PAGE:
Foreign Currency Liquidity Swaps (aka Global Bail Out Plan B) FAQs

Those wondering about the global Fed bailout (this is not the first time, recall How The Federal Reserve Bailed Out The World) can read the FAQ from none other than the source of the global liquidity tsunami itself.

Frequently Asked Questions: Foreign Currency Liquidity Swaps

What is the purpose of the foreign currency liquidity swap lines?

The foreign currency liquidity swap lines are designed to provide the Federal Reserve with the capacity to offer liquidity in foreign currencies to U.S. financial institutions should the Federal Reserve judge that such actions are appropriate.

Which central banks are participating in these arrangements?

The Federal Open Market Committee has authorized arrangements between the Federal Reserve and the Bank of Canada, the Bank of England, the Bank of Japan, the European Central Bank, and the Swiss National Bank. In addition, these foreign central banks are also establishing bilateral swap arrangements with one another.

Why are these swap lines being implemented?

These swap lines are being implemented as a contingency measure, so that central banks can offer liquidity in foreign currencies if market conditions warrant such actions. These lines provide the Federal Reserve with the same ability to provide foreign currency, should the need arise, as foreign central banks currently have through the existing dollar swap lines with the Federal Reserve to provide dollar liquidity in their jurisdictions.

Why is the Federal Reserve establishing lines for these five currencies and with these five central banks?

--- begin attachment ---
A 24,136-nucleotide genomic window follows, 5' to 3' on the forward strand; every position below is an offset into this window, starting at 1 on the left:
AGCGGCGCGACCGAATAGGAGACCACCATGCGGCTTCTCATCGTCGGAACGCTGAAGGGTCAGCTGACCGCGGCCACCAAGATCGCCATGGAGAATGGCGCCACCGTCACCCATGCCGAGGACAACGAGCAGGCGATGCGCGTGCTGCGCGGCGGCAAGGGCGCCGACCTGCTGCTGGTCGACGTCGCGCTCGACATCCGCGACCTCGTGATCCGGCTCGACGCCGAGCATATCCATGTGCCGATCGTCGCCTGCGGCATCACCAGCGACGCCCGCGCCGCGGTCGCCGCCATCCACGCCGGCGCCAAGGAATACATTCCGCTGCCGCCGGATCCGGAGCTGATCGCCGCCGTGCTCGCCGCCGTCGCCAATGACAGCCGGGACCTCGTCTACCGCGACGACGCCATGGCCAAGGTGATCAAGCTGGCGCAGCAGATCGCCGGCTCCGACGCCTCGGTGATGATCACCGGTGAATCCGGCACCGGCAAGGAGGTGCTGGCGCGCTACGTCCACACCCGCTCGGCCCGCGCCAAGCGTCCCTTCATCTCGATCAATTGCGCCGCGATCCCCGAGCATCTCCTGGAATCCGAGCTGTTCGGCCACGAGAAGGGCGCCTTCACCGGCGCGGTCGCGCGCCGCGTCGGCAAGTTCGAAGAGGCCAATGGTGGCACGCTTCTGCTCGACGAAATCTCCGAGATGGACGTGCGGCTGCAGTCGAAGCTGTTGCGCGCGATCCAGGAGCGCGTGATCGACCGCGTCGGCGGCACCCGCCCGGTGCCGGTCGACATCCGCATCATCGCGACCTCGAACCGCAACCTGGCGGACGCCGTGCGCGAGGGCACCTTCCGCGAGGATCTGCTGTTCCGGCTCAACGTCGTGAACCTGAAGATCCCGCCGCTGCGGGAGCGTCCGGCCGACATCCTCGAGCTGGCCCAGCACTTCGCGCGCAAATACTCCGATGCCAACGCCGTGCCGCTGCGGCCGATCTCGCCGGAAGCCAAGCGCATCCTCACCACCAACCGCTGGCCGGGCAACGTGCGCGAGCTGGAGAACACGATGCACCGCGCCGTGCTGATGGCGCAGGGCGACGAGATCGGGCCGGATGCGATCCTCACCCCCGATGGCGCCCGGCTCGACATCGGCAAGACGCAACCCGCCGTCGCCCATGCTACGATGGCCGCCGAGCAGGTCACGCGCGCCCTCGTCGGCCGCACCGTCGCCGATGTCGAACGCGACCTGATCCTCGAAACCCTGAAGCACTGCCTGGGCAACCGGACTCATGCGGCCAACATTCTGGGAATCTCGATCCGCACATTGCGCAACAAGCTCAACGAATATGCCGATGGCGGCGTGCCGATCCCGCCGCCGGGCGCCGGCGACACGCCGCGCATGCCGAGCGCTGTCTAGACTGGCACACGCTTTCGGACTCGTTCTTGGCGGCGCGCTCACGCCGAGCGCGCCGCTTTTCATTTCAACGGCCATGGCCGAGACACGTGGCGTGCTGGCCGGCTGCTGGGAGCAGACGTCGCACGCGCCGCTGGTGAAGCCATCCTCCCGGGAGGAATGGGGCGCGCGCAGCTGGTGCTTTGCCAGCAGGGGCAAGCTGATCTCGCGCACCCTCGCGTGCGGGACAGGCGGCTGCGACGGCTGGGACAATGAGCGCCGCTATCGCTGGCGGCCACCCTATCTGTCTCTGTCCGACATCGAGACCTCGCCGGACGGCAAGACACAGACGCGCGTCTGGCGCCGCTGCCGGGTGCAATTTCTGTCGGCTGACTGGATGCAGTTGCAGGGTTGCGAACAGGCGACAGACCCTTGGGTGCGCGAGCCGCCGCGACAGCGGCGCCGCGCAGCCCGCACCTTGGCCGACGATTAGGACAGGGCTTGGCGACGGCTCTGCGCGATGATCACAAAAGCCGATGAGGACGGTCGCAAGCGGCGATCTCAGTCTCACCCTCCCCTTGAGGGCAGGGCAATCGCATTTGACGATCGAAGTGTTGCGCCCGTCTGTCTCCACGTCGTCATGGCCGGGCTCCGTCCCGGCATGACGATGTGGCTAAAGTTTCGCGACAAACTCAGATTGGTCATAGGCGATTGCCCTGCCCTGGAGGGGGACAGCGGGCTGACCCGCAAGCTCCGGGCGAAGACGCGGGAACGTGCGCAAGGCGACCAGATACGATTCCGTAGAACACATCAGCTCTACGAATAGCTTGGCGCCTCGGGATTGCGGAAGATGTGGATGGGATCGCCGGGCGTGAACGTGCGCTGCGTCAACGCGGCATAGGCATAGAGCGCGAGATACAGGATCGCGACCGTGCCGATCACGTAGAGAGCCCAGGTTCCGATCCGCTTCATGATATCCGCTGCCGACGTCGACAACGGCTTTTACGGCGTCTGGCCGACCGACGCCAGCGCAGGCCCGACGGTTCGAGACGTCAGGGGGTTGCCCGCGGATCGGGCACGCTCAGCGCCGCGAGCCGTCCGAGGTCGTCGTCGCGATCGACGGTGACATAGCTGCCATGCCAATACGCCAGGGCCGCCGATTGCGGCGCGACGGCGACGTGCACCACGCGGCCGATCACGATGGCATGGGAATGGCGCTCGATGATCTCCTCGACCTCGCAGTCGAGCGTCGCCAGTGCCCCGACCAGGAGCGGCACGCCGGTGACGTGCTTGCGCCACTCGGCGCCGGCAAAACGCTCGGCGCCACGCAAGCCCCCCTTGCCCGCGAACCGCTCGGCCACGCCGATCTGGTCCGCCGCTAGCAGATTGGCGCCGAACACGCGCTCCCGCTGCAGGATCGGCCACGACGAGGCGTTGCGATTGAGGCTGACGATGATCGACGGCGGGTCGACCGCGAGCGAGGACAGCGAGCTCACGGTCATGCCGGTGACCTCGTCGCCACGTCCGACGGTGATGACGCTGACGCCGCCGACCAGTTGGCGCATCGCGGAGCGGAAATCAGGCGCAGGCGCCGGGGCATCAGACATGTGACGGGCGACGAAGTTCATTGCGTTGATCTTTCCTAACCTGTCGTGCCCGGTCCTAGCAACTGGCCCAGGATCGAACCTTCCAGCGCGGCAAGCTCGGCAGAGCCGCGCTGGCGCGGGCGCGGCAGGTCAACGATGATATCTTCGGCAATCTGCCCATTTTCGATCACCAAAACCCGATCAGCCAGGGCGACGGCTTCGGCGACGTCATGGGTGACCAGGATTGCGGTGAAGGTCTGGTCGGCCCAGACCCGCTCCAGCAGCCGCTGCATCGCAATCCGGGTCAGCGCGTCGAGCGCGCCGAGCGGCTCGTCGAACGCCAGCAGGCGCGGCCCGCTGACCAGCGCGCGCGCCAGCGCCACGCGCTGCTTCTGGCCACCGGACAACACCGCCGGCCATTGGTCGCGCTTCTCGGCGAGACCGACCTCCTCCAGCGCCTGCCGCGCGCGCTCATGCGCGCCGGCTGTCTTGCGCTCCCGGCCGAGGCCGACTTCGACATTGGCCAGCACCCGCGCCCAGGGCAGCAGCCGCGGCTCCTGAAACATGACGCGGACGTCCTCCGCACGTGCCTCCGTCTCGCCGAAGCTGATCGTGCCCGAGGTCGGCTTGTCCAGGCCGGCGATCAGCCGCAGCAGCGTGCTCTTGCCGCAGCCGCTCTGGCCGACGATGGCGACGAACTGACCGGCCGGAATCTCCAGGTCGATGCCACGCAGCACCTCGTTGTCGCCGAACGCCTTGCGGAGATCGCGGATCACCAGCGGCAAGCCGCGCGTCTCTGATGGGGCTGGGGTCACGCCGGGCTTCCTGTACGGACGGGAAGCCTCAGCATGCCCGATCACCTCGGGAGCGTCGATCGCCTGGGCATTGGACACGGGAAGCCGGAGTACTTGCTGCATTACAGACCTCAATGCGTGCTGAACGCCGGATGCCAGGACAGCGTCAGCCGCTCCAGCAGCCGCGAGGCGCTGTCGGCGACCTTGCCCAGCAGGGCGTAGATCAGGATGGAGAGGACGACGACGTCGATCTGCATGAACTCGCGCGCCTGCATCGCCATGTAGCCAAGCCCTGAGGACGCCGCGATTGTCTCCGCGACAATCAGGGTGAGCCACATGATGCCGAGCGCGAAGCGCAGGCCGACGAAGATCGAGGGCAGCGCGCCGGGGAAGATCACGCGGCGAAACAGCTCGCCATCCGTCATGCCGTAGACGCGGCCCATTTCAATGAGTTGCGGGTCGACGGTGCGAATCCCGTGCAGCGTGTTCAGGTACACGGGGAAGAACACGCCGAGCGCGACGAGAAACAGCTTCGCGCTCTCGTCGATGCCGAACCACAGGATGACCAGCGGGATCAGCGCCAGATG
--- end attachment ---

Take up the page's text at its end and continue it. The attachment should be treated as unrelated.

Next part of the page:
These five currencies are used globally and account for the bulk of the foreign currency funding of U.S. financial institutions.

In what manner would foreign currency liquidity be provided?

There has not been a decision to activate the foreign currency liquidity facilities. If the Federal Reserve were to decide to offer liquidity in foreign currencies to U.S. financial institutions, the details of the operations would be determined at that time in light of the prevailing circumstances.

Will activity under the liquidity swap arrangements be disclosed to the public?

Yes, the aggregate swap activity in each currency with foreign central banks will be published weekly. They will be found on the Federal Reserve Bank of New York’s Foreign Exchange Swap Agreement webpage Leaving the Board. In addition, any liquidity-supplying operations in foreign currencies would be subject to the same disclosure requirements as the Federal Reserve’s dollar-based activities.

For how long are the swap arrangements expected to be in place?

These swap arrangements, along with the existing U.S. dollar swap arrangements, have been authorized through February 1, 2013.